gain and survival were similar in control and test groups. The
    relative weights of liver, kidney and testes were lower in the test
    group than in controls. 100% starvation for 13 days at the end of the
    test increased mortality compared with controls (Shtenberg & Ignatev,


         Groups of 10 male and 10 female rats received 40 mg/kg/day sorbic
    acid in their diet for 18 months. After the end of the test, animals
    were starved for 13 days completely but the test groups survived
    longer than controls. Weight gain was not measured. Blood pH,
    C-reactive protein levels and blood morphology were comparable with
    controls and no significant changes were seen in serum ceruloplasmin,
    serum complement or phagocytic activity of leucocytes. Tumour results
    were not reported (Shtenberg & Ignatev, 1970).

         Groups of six rats were given 0.1% K-sorbate in food and 0.3%
    K-sorbate in drink for 60 weeks.  Survival and general conditions were
    satisfactory. No special features were seen at 65 weeks in exploratory
    laparotomy nor at 100 weeks when all animals had died. No tumours were
    detected (Dickens et al., 1968).

         Groups of six rats received by s.c. injection (light) sorbic acid
    in water or K-sorbate (light) in water and groups of 12 rats received
    SG/sorbic acid (Hoechst) in oil, and K-sorbate (Hoechst) in water. A
    control group of 12 received oil only. Dosage was 2 mg/0.5 ml twice
    weekly for 56-60 weeks. No local or distant tumours were seen in 12
    controls, three of which survived 108 weeks. Sorbic acid (light) in
    water produced two local fibrosarcomata at the injection site, all six
    animals being dead at 76 weeks. Sorbic acid (Hoechst) in oil produced
    no local tumours at all with two animals surviving 108 weeks.
    K-sorbate (light) in water produced no local tumours in six rats,
    three animals surviving 100 weeks and K-sorbate (Hoechst) in oil also
    produced no tumours in 12 rats with two surviving 108 weeks (Dickens
    et al., 1968).

         Feeding 5% of sorbic acid in the diet to groups of 100 rats for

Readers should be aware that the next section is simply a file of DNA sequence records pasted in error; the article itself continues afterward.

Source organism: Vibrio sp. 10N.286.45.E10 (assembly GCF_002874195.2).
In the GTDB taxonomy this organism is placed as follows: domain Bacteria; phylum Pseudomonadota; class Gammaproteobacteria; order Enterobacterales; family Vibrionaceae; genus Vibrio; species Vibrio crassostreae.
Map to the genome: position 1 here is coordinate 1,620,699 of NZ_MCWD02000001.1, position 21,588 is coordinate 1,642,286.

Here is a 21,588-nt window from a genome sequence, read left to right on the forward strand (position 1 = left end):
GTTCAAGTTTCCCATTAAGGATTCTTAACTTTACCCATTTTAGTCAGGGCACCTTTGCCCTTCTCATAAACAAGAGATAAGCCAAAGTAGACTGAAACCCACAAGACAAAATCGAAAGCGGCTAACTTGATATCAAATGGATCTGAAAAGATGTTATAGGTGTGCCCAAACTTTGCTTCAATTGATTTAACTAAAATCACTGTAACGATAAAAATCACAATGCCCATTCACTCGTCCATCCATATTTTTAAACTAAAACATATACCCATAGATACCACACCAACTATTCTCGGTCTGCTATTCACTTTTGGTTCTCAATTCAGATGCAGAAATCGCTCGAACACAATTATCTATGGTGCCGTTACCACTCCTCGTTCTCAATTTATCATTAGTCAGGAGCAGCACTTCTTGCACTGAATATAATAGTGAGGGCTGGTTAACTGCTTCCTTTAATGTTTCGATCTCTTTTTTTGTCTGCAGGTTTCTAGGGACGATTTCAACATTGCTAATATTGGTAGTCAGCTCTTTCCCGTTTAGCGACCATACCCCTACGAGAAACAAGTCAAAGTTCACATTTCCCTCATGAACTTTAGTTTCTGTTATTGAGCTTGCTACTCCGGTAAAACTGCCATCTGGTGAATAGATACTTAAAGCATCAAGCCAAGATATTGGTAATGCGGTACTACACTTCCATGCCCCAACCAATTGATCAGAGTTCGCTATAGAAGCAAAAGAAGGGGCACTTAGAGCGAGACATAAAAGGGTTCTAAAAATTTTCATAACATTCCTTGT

1000 days in two generations had no effect on weight gain or
    reproduction. No ill effects were observed, and no sorbic acid could
    be found in the urine (Lang et al., 1967).

         The feeding experiment on groups of 100 rats (50 males and 50
    females) given 0 and 5% sorbic acid was extended to the whole life-
    span of the first generation. The average life-span of the group
    receiving sorbic acid was 811 days for the males and 789 days for the
    females. In the control group the life-span of the males was 709 days
    and for the females 804 days, possibly suggesting protection by sorbic
    acid against lung infection. Autopsies were performed on all rats of
    the first generation that died during the experiment. There were no
    differences in the organ weight of the individual groups nor in the
    distribution of the causes of death. In each group (5% sorbic acid and
    controls) only two tumours were found. The animals of the second
    generation were sacrificed after 250 days of feeding sorbic acid.
    Examination of liver, kidney, heart and testes showed no abnormalities
    (Lang, 1960: Lang et al., 1967).


         Sorbic acid is readily metabolized. Both man and rat appear to
    utilize identical metabolic mechanisms for oxidation of sorbate. The
    long-term studies suggest that the same no-effect level applies to the
    salts as to the free acid.  Sorbic acid and K-sorbate corresponding to
    the specifications do not cause tumours when administered orally or
    subcutaneously. The earlier results of s.c. injection with an

    unidentified sample remain unexplained. Long-term studies on
    parasorbic acid which, it has been claimed, may be produced from
    sorbic acid, also produce no evidence of carcinogenic potential when
    given orally.


    Level causing no toxicological effect

         Rat: 50 000 ppm (5%) in the diet, equivalent to 2500 mg/kg bw per

    Estimate of acceptable daily intake for man

         mg/kg bw 


    Cohen, P. P. (1937) J. biol. Chem., 119, 333

    Demarce, G. E. et al. (1965) J. Amer. Pharm. Ass. Sci., 44, 619

    Deuel, H. J. et al. (1954a) Food Res., 19, 1

    Deuel, J. J. et al. (1954b) Food Res., 19, 113

    Dickens, F., Jones, H. E. H. & Waynforth, H. B. (1966) Brit. J.
         Cancer, 20, 134

    Dickens, F., Jones, H. E. H. & Waynforth, H. B. (1968) Brit. J.
         Cancer, 22, 762

    Fingerhut, M., Schmidt, B. & Lang, K. (1962) Biochem. Z., 335, 118

    Gericke, D. (1968) Z. Ernahrungswiss., Suppl. 7, 29

    Kramer, M. & Tarjan, R. (1962) Int. Z. Vitaminforsch., 32, 149

    Kuhn, R., Köhlei, F. & Köhlei, L. (1937) Hoppe Seyler's Z. Physiol.
         Chem., 247, 197

    Lang, K. (1960) Arzneimittel-Forsch., 10, 997


    *    As sum of sorbic acid and calcium, potassium and sodium sorbate
    (expressed as sorbic acid).

    Lang, K. et al. (1967) Unpublished report

    Lück, H. (1957) Biochem. Z., 328, 411

    Mellon Institute (1954) Unpublished report

    Melnick, D., Luckmann, F. H. & Gooding, C. M. (1954a) Food Res., 19,

    Melnick, D., Luckmann, F. H. & Gooding, C. M. (1954b) Food Res., 19,

    Rhône-Poulenc (1965) Unpublished report

    Shtenberg, A. J. & Ignatev, A. D. (1970) Fd. Cosmet. Toxicol., 8, 369

    Slavkov, B. & Petrowa, A. (1964) Higiena (Sofia) 7, 4, 52

    Smyth, H. F. jr & Carpenter, C. P. (1948) J. industr. Hyg. Toxicol.,
         30, 63

    Westöö, E. (1964) Acta chem. scand., 18, 1373

    Whitaker, J. R. (1959) Food Res., 24, 37

    Witter, R. F., Newcomb, E. H. & Stotz, E. (1950) J. biol. Chem.,
         185, 537

    See Also:
       Toxicological Abbreviations